Ligament Diagram of the right knee. Typical joint
In anatomy, the term ligament is used to denote any of three types of structures. Most commonly, it refers to fibrous tissue that connects bones to other bones and is also known as articular ligament, articular larua, fibrous ligament, or true ligament.
Ligament can also refer to:
- Peritoneal ligament: a fold of peritoneum or other membranes.
- Fetal remnant ligament: the remnants of a tubular structure from the fetal period of life.
"Ligament" most commonly refers to a band of tough, fibrous dense regular connective tissue comprising attenuated collagenous fibers. Ligaments connect bones to other bones to form a joint. They do not connect muscles to bones; that is the job of tendons. Some ligaments limit the mobility of articulations, or prevent certain movements altogether.
Capsular ligaments are part of the articular capsule that surrounds synovial joints. They act as mechanical reinforcements. Extra-capsular ligaments join together and provide joint stability. Intra-capsular ligaments, which are much less common, also provide stability but permit a far larger range of motion. Cruciate ligaments occur in pairs.
Ligaments are viscoelastic. They gradually lengthen when under tension, and return to their original shape when the tension is removed. However, they cannot retain their original shape when stretched past a certain point or for a prolonged period of time. This is one reason why dislocated joints must be set as quickly as possible: if the ligaments lengthen too much, then the joint will be weakened, becoming prone to future dislocations. Athletes, gymnasts, dancers, and martial artists perform stretching exercises to lengthen their ligaments, making their joints more supple.
The term "double-jointed" refers to people with more-elastic ligaments, allowing their joints to stretch and contort further. The medical term for describing such double-jointed persons is hyperlaxity.
The consequence of a broken ligament can be instability of the joint. Not all broken ligaments need surgery, but, if surgery is needed to stabilise the joint, the broken ligament can be repaired. Scar tissue may prevent this. If it is not possible to fix the broken ligament, other procedures such as the Brunelli procedure can correct the instability. Instability of a joint can over time lead to wear of the cartilage and eventually to osteoarthritis.
- Head and neck
- Suspensory ligament of the breast
- Palmar radiocarpal ligament
- Dorsal radiocarpal ligament
- Ulnar collateral ligament
- Radial collateral ligament
Certain folds of peritoneum are referred to as ligaments. Examples include:
- The hepatoduodenal ligament, that surrounds the hepatic portal vein and other vessels as they travel from the duodenum to the liver.
- The broad ligament of the uterus, also a fold of peritoneum.
Fetal remnant ligaments
Certain tubular structures from the fetal period are referred to as ligaments after they close up and turn into cord-like structures:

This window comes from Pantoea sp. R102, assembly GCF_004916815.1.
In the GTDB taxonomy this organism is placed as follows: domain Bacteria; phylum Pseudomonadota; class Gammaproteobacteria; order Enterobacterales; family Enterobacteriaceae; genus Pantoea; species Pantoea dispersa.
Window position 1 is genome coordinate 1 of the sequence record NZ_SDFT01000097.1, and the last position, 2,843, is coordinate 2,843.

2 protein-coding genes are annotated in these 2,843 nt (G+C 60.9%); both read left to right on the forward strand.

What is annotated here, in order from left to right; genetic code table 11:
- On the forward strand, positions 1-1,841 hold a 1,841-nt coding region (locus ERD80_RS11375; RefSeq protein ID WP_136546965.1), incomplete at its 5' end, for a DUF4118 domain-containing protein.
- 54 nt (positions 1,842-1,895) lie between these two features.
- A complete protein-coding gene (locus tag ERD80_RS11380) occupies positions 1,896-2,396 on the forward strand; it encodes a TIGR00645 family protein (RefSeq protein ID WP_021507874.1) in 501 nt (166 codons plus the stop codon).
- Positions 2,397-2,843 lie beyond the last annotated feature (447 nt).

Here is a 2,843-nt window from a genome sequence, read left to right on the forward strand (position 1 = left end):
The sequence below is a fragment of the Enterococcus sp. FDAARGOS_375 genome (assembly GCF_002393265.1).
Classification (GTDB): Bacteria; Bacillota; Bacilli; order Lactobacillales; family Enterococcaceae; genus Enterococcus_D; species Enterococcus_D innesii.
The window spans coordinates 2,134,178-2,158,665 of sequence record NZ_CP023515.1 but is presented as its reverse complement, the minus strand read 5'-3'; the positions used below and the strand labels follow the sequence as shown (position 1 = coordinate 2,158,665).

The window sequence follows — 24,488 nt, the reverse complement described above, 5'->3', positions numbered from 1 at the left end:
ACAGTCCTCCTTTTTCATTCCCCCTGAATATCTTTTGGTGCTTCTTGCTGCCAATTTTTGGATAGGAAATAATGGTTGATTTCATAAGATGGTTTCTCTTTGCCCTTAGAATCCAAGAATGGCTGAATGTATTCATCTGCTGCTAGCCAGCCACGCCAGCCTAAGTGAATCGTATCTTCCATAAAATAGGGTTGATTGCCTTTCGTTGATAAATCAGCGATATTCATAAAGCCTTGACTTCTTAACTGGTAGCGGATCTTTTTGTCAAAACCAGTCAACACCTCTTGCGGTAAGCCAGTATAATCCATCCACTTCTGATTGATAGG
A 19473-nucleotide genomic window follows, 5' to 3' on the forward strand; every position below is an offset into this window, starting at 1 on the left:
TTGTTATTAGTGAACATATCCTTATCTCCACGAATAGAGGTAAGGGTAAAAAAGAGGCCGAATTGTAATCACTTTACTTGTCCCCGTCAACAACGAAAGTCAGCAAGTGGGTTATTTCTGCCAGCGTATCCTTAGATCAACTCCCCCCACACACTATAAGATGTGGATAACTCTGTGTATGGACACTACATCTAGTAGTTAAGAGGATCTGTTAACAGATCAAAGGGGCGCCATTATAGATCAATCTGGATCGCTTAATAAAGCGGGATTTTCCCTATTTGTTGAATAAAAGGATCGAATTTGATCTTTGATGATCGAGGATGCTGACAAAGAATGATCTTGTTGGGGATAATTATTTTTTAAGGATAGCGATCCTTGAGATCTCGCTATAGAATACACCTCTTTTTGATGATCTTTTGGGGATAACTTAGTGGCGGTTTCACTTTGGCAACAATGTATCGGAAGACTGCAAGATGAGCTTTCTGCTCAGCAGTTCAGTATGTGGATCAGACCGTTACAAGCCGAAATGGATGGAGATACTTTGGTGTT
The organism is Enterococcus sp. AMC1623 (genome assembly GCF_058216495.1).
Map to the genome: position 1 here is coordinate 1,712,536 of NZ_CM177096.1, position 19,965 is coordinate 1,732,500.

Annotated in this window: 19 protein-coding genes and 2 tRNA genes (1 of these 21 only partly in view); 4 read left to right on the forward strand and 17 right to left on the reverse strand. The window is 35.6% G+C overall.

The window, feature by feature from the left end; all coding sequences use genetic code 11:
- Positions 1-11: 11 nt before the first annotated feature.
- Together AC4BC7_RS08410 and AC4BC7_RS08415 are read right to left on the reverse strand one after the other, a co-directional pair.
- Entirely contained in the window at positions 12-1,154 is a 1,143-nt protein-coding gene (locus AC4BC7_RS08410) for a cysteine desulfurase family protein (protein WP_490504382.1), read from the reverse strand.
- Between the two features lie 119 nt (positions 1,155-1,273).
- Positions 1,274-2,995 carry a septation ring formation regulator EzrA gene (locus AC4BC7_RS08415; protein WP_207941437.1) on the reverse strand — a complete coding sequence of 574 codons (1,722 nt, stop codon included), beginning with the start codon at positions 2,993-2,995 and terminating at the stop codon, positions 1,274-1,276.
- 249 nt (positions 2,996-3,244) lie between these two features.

Fetal Adult ductus arteriosus ligamentum arteriosum extra-hepatic portion of the fetal left umbilical vein ligamentum teres hepatis (the "round ligament of the liver"). intra-hepatic portion of the fetal left umbilical vein (the ductus venosus) ligamentum venosum distal portions of the fetal left and right umbilical arteries medial umbilical ligaments
Joints (TA A03.0, TH H3.02, GA 3.284) TypesSynarthrosis · Amphiarthrosis · Diarthrosis Terminology Motions Components Joints and ligaments of head and neck (TA A03.1.03–08, GA 3.287) Temporomandibular Atlanto-occipital Joints and ligaments of upper limbs (TA A03.5, GA 3.313) Shoulder ElbowRadial collateralUlnar collateralAnular · Oblique cord Forearm Joints of handCollateral · PalmarCollateral · PalmarOther Joints and ligaments of torso (TA A03.02–04, GA 3.299) VertebralOf vertebral bodiesno ligamentsLumbosacral ThoraxRadiate ligament · Intra-articular ligamentno ligamentsno ligaments PelvisSyndesmoses of pelvic girdle Joints and ligaments of lower limbs (TA A03.6, GA 3.333) Coxal/hip Knee-jointTibiofemoralPatellofemoral TibiofibularSuperior tibiofibularInferior tibiofibularAnterior tibiofibular · Posterior tibiofibular · Interosseous membrane of leg Joints of footDistal intertarsalOther Abdominopelvic cavity: Abdomen/Abdominal cavity and Pelvis/Pelvic cavity and Peritoneal cavity (TA A10, TH H3.04.08, GA 4.408 and GA 11.1147) Extraperitoneal spaceRetroperitoneal space · Retropubic space Peritoneal ligaments,
mesenteries, and foldsAbdominalFrom ventral mesenteryFrom dorsal mesenteryUmbilical folds (Supravesical fossa, Medial inguinal fossa, Lateral umbilical fold, Lateral inguinal fossa) · Ileocecal foldGeneralUrogenital peritoneumUterus/ovariesRecesses
Fetal vascular remnant ligaments (GA 6) Heart Liver Umbilical Histology: connective tissue (TH H2.00.03) CompositionResidentExtracellular
ClassificationLoose Relatedsee also Template:Soft tissue tumors and sarcomas
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